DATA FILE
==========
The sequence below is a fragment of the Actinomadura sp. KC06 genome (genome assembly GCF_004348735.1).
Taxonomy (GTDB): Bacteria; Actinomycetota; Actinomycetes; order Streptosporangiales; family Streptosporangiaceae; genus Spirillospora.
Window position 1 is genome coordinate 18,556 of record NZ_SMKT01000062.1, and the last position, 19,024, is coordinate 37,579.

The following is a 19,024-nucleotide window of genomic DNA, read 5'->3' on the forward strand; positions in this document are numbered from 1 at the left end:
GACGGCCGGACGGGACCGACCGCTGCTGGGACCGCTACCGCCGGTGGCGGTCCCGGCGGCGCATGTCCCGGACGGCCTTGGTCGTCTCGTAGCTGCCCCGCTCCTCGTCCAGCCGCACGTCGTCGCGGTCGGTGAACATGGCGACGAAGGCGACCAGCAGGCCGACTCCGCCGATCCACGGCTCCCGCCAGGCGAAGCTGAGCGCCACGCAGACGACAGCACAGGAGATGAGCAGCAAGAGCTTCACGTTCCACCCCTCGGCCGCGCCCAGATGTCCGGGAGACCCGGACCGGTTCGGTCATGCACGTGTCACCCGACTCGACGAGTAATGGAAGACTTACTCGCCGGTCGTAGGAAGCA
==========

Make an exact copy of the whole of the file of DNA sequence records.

The sequence below is a fragment of the Actinomadura sp. KC06 genome (genome assembly GCF_004348735.1).
Taxonomy (GTDB): Bacteria; Actinomycetota; Actinomycetes; order Streptosporangiales; family Streptosporangiaceae; genus Spirillospora.
Window position 1 is genome coordinate 18,556 of record NZ_SMKT01000062.1, and the last position, 19,024, is coordinate 37,579.

The following is a 19,024-nucleotide window of genomic DNA, read 5'->3' on the forward strand; positions in this document are numbered from 1 at the left end:
GACGGCCGGACGGGACCGACCGCTGCTGGGACCGCTACCGCCGGTGGCGGTCCCGGCGGCGCATGTCCCGGACGGCCTTGGTCGTCTCGTAGCTGCCCCGCTCCTCGTCCAGCCGCACGTCGTCGCGGTCGGTGAACATGGCGACGAAGGCGACCAGCAGGCCGACTCCGCCGATCCACGGCTCCCGCCAGGCGAAGCTGAGCGCCACGCAGACGACAGCACAGGAGATGAGCAGCAAGAGCTTCACGTTCCACCCCTCGGCCGCGCCCAGATGTCCGGGAGACCCGGACCGGTTCGGTCATGCACGTGTCACCCGACTCGACGAGTAATGGAAGACTTACTCGCCGGTCGTAGGAAGCA